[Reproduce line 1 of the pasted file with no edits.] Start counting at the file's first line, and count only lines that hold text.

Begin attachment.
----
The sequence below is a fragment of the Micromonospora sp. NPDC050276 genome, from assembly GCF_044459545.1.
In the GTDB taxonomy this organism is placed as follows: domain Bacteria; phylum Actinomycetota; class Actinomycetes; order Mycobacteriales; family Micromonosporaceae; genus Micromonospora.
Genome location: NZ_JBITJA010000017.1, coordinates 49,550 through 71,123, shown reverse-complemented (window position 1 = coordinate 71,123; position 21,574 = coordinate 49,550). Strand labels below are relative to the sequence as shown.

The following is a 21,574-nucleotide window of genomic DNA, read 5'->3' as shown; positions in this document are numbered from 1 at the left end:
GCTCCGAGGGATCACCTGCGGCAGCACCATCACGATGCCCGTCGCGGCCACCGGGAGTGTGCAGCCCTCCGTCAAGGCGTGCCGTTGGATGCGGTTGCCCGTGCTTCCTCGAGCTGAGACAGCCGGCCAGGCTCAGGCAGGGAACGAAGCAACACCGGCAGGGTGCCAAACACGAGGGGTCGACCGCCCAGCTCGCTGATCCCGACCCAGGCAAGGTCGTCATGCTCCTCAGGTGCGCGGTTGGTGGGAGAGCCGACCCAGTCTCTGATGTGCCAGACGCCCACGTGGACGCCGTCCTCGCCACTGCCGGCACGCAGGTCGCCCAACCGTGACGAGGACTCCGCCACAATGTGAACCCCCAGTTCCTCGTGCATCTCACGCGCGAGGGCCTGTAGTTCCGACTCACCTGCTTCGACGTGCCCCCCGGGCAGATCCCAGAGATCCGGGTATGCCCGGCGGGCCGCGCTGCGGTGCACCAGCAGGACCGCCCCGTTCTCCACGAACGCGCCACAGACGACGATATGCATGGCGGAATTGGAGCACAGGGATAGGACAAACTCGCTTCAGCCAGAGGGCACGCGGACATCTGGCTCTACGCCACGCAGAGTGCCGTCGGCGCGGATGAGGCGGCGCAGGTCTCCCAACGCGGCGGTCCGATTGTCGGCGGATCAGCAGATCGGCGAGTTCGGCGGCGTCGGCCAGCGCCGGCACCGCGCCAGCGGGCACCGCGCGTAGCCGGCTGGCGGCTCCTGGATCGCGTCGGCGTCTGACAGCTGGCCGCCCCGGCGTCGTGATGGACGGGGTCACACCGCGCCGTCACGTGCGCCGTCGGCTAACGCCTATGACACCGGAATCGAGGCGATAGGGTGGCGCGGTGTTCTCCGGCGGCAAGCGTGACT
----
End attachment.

The sequence below is a fragment of the Micromonospora sp. NPDC050276 genome, from assembly GCF_044459545.1.